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Does Heritage Language Loss Affect Family Relationships? PowerPoint Presentation
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Does Heritage Language Loss Affect Family Relationships?

Does Heritage Language Loss Affect Family Relationships?

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Does Heritage Language Loss Affect Family Relationships?

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  1. Does Heritage Language Loss Affect Family Relationships? Janet S. Oh UCLA

  2. Heritage language loss in the U.S. • Accelerated HL loss among linguistic minorities • Previously lost between second and third generations (Krashen, 1996; Veltman, 1983) • Now seems to be lost during second generation (Fillmore, 2000)

  3. Family communication • What happens when children cannot speak HL with parents? • Mismatch in language • Parents speak HL, child speaks English • Mutually speak English • a match, but not necessarily better • many parents who speak English to their children report that they are not able to “express themselves easily” in the language (Fillmore, 1991, p. 337)

  4. Family relationships:Case Studies • Third-generation Japanese American respondent: • Q: Did your grandparents teach you about Japanese culture? • A: No, because there was a language barrier. I missed having that kind of relationship. All I remember to me, as grandparents, was somebody that [pause] they would come and give us like money and treats and in broken English they would say, “Oh, you good child.” (Tuan, 1998, p. 63)

  5. Family relationships:Case Studies • Kai-fong: L1: Cantonese; immigrated to US at age 5: • “At home, Kai-fong became increasingly an outsider. Once he learned a little English, he stopped speaking Cantonese altogether. When Grandmother spoke to him, he either ignored her or would mutter a response in English which she did not understand. When pushed, he would simply stop speaking.” (Fillmore, 2000)

  6. Family relationships:Case Studies • Alex: L1: Russian & Polish; immigrated to US in early childhood: • … Language barrier; I could not explain to her [his mother] what it is I’m studying like, computers—totally no way you could explain it to her—no way. I never explained it to her—she just assumed that I knew what I was doing… (Kouritzin, 1999, p. 173) • “Alex told me that both his parents died without ever understanding what he did for a living, without ever realizing that he had been successful …, that he had, in fact, fulfilled the dreams that they had had for him, and for which they had chosen to immigrate” (Kouritzin, 1999, p. 173)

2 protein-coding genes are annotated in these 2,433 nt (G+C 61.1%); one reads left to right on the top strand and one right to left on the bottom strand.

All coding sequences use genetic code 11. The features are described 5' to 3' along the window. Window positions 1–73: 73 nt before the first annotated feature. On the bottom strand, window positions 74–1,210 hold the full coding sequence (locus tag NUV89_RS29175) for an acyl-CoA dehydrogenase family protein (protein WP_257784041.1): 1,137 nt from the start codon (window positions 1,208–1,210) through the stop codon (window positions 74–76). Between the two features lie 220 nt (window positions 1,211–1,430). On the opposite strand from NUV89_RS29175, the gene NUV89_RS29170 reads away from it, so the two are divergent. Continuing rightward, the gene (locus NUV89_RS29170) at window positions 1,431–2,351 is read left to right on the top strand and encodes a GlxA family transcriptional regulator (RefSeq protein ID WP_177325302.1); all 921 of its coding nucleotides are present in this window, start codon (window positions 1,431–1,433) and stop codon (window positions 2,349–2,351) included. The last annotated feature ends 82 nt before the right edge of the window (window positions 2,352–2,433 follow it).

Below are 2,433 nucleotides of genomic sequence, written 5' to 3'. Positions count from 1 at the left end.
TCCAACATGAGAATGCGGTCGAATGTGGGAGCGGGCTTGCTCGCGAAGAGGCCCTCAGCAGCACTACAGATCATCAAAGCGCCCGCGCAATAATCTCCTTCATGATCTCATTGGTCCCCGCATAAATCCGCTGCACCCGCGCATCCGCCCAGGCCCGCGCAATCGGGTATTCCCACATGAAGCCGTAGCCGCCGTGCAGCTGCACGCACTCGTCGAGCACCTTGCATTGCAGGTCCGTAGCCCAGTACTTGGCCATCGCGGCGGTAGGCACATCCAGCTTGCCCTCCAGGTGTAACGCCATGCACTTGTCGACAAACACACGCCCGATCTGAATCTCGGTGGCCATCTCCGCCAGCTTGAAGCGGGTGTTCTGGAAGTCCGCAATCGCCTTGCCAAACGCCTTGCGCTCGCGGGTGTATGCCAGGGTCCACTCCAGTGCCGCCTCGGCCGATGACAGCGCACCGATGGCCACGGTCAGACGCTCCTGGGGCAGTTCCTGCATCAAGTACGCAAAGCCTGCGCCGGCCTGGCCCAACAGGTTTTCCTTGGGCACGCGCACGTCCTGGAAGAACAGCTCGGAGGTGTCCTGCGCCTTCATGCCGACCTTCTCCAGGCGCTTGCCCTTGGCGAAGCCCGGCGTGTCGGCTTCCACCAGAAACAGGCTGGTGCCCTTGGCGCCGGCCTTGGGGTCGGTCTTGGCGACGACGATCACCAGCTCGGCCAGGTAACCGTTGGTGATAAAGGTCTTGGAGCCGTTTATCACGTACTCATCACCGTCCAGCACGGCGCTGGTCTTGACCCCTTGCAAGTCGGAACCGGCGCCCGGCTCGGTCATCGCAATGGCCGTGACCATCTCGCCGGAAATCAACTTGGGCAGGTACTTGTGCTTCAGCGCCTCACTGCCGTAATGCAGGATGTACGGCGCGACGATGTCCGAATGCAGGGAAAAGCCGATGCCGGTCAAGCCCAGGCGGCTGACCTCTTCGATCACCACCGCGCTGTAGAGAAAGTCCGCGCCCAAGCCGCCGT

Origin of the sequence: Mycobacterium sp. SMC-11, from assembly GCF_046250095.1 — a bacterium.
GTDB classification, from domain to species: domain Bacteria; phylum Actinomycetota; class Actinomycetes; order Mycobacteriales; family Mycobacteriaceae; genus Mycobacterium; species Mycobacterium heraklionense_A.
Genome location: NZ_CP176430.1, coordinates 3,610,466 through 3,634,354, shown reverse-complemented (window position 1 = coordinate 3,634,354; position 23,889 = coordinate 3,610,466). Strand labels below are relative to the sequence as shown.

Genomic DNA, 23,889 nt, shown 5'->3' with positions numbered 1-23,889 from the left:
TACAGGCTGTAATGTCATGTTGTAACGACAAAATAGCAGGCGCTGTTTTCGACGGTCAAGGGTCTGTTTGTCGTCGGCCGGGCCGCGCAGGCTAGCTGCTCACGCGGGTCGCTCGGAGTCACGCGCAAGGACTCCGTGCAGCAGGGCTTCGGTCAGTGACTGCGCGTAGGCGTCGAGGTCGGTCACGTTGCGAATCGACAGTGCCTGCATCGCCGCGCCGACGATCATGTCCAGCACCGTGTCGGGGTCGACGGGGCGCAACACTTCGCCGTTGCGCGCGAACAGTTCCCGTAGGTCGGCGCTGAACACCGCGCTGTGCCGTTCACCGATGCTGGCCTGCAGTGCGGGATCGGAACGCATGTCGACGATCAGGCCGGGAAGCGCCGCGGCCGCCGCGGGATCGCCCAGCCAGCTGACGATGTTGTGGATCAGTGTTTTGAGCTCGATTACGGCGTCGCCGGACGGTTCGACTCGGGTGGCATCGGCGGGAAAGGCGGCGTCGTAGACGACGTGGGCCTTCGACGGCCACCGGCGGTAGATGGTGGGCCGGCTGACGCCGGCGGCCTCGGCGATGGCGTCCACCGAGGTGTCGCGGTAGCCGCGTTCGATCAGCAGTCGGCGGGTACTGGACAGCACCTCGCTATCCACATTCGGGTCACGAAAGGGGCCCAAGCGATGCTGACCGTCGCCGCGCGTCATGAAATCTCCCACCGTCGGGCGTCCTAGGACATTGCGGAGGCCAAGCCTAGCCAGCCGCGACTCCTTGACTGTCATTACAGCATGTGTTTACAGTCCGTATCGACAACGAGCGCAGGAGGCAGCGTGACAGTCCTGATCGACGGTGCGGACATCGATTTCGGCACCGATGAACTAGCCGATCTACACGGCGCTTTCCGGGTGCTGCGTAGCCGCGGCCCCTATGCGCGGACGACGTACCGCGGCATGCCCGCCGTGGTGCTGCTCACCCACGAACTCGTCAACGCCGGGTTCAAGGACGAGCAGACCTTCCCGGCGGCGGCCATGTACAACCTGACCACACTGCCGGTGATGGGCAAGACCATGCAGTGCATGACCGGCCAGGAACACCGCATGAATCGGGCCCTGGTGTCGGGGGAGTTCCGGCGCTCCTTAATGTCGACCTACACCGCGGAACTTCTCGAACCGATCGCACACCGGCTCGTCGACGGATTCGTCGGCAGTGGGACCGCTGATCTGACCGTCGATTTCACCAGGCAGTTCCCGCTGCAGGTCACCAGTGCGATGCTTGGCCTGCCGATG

7. Research evidence • Phinney, Ong, & Madden (2000) • Participants • adolescents and parents from Armenian-, Vietnamese-, Mexican-, African-, and European-American families • Cohort 1: US-born adolescents • Cohort 2: foreign-born adolescents

  8. Research evidence • Phinney, Ong, & Madden (2000) • Measure: • attitudes toward family obligations • examples: • “Children should obey their parents.” • “Parents always know what is best.” • answered by both adolescents and parents • also used as measure of intergenerational discrepancies

  9. Research evidence • Phinney, Ong, & Madden (2000) • Results: • Overall, more intergenerational discrepancy among Cohort 1 (US-born adolescent) vs Cohort 2 (foreign-born adolescent) families • Highest levels of discrepancy among Cohort 1 Vietnamese families

  10. Research evidence • Phinney, Ong, & Madden (2000) • Why such high discrepancy among Vietnamese but not Armenian & Mexican families? • Lowest HL proficiency among Cohort 1 Vietnamese adolescents

  11. Research evidence • Tseng & Fuligni (2000) • Participants • East Asian, Filipino, and Latin American background adolescents • range of socioeconomic backgrounds

  12. Research evidence • Tseng & Fuligni (2000) • Measures: • Parent-adolescent language use patterns • Family relationship • Cohesion • Discussion • Conflict

  13. Research evidence • Tseng & Fuligni (2000) • Results: • Adolescents who mutually spoke HL indicated having emotionally closer relationships with parents than those who mutually spoke English with parents • Adolescents who mutually spoke HL indicated having less conflict with fathers than those who mutually spoke English.

  14. Research evidence • Tseng & Fuligni (2000) • Results: • Language use patterns remained stable over 2 year period for 72% of families • Of the other 28%: • Majority were changes made on part of parents (both HLEnglish and EnglishHL) • Relationships between language use & relationship variables did not change over 2 year period

  15. Research evidence • Tseng & Fuligni (2000) • Results: • Parents and adolescents who felt closer and engaged in more discussions were more likely to switch to speaking same language 2 years later (usually parent switch to English from HL)

  16. The link between family relationships & HL use Heritage Language Use Family Relationships

  17. The link between family relationships & HL loss Heritage Language Use Family Relationships

  18. The link between family relationships & HL loss Heritage Language Use Family Relationships

  19. Implications for mental health • Poor parent-adolescent communication can lead to risky behavior (e.g., Brown & Mann, 1990; Klein, Forehand, Armistead, & Long, 1997) • First generation immigrant adolescents tend to be healthier and less likely to engage in risky behavior than second-generation counterparts (see Fuligni, 1998)

  20. So… Does Heritage Language Loss Affect Family Relationships? • Some ideas for future research: • Link between HL use and psychological functioning • HL proficiency in addition to HL use • (Re)learners of HL: • How do they benefit? • Motivational factors?